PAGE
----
George Bush had the opportunity to put GM and Chrysler out of their misery back in December (at great savings for the country) by allowing them to go into bankruptcy.  There, bankruptcy judges would have dealt properly with bloated and prohibitive UAW contracts.  Perhaps, they would have even gone so far as to suggest Congress consider repealing CAFE standards altogether or at least abandoning the ridiculous "two fleet rule," which has been so damaging to American car makers, and an obvious giveaway to the UAW.  But the statist Bush could not withstand the political pressure of allowing the ill-fated car companies to fold.  Instead he (foolishly) authorized  $17.5 billion in TARP money to be used to delay the inevitable, perhaps so it could not be said that the two automakers failed under his watch.  All of it now, in any event, is down the proverbial drain. 
    But by prolonging the agony and allowing them to fold under Obama's watch instead, Bush squandered the opportunity for the two companies to reorganize themselves under favorable conditions more likely to ensure future profitability.  That he used TARP money to do this shows the lawless nature of his administration, for TARP money was never intended for this purpose.  Further, with Obama at the helm, a dyed-in-the-wool leftist ideologue with no affection for the free market and capitalism in general, the focus of any restructuring would not have been to create commercially viable enterprises, but to pursue a political agenda and particularly to pay back constituents (UAW, Sierra Club, et al).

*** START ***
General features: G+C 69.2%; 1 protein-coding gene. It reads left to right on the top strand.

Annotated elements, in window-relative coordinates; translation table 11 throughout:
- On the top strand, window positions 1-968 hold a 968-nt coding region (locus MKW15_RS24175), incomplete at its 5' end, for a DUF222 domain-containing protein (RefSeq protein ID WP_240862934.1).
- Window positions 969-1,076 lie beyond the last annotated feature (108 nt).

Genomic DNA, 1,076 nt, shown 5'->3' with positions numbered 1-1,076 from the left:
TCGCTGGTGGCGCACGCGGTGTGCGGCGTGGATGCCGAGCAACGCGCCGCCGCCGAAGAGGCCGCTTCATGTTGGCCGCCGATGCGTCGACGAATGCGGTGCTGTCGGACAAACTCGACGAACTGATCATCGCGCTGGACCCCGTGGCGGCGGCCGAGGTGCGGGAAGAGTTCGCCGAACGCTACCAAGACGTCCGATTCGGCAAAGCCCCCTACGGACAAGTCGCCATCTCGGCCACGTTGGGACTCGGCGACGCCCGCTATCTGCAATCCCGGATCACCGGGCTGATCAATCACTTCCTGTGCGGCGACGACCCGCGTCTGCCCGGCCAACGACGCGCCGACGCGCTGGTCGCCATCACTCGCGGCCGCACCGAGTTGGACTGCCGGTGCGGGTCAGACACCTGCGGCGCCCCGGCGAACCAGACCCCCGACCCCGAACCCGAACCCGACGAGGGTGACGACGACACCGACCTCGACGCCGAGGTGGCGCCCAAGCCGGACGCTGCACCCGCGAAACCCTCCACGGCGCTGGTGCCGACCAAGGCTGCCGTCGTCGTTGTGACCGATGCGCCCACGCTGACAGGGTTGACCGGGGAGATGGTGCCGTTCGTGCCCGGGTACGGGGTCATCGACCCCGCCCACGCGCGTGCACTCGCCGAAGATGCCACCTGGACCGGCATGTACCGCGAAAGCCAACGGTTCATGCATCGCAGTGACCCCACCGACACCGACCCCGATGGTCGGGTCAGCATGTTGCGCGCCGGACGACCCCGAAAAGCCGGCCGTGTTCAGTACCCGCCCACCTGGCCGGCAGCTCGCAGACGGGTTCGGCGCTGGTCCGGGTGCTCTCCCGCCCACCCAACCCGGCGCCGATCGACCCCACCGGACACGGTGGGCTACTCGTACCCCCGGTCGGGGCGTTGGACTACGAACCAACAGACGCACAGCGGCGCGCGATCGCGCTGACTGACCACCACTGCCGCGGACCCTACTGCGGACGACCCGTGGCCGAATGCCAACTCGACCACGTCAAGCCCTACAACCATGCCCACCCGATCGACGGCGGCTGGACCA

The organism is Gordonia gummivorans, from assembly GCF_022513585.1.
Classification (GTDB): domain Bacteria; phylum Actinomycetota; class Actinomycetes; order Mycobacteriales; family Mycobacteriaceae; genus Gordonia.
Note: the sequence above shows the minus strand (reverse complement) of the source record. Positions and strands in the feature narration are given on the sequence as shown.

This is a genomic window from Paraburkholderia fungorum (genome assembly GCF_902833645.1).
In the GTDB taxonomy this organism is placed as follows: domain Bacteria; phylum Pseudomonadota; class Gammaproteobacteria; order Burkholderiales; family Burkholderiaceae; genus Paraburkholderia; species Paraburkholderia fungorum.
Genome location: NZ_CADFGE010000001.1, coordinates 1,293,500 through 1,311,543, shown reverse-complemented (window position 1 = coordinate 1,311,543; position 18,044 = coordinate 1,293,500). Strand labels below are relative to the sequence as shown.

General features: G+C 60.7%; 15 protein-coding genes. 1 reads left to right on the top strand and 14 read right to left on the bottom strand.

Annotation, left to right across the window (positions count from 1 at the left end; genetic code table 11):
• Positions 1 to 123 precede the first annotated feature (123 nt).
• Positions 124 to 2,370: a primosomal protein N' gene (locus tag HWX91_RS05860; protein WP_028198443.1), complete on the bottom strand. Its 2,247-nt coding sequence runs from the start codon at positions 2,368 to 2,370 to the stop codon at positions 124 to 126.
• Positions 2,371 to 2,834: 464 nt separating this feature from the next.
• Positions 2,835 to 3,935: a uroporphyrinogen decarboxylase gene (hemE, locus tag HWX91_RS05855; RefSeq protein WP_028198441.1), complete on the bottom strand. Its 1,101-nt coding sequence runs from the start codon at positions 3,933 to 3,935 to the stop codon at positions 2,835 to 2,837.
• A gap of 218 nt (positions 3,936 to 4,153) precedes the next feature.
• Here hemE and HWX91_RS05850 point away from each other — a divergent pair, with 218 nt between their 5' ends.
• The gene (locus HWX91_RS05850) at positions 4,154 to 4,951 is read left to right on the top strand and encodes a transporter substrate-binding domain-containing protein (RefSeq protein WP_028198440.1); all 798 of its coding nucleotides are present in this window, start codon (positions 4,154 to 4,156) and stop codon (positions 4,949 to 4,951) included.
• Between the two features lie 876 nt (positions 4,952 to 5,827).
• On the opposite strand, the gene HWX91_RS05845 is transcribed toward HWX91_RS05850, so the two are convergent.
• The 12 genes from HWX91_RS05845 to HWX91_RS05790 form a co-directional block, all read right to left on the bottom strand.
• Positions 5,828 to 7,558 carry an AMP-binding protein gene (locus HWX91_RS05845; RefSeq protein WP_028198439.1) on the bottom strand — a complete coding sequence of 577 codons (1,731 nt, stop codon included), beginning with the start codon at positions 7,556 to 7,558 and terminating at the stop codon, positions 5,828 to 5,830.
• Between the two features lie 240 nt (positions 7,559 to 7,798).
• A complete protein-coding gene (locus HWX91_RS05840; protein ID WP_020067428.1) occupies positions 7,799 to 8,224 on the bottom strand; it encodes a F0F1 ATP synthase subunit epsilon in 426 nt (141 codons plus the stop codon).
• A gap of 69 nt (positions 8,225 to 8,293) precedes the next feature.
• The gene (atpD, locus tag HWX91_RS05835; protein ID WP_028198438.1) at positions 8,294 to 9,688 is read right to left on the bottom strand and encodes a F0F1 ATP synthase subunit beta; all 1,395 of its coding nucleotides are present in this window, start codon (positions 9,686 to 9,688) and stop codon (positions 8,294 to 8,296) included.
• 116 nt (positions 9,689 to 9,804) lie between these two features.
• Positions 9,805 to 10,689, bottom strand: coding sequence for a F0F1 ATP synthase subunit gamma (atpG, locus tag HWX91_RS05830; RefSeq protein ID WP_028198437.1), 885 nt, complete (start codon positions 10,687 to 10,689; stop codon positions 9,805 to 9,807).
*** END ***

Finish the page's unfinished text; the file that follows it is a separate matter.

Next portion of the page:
But if the political class who, God-like, brought the CAFÉ standards into being in the first place is that worried about energy independence, reducing oil consumption, and battling the global warming demons of legend, than simply tack on a gas tax.  It is more direct and honest and doesn't oblige carmakers to bend themselves into pretzels trying to accommodate federal regulators every time they roll out a new vehicle.  If there is demand for little green cars and hybrid plug-ins there will be no need for mandates.  No need for taxpayer subsidies to bribe Americans to buy little green putt putts. 
    Furthermore, CAFÉ has done nothing to curb oil imports or reduce energy consumption.  It merely compels American carmakers to make econocars at a loss, subsidized by the more profitable SUVs and pickups at which American companies excel; not to mention taxpayer subsidies of as much as $7,500 for GMs next putative wonder and salvation, the electric Chevy Volt (coming in at a price tag of $40,000).  It is a policy that forces American companies to make small cars at prohibitively expensive UAW plants rather than compete against cheaper foreign workers for the political (not economic) purpose of preserving UAW jobs at non competitive rates.
    It is also revealing to note that according to the Treasury's own “viability summary,” only nine of GM's top 20 profit contributors were cars, the rest being SUVs and trucks, unpopular of course with Congress and the green lobby.  But one wonders what is wrong if Detroit shifted into making chiefly the larger vehicles Americans like to buy and leave the smaller fuel sippers for the foreign transplants who, coming as they do from nations where the price of gas is much higher, have developed expertise in producing fuel efficient vehicles, a kind of natural diversification of the auto industry?  Why force Detroit to continue making cars they have less expertise in and at a loss?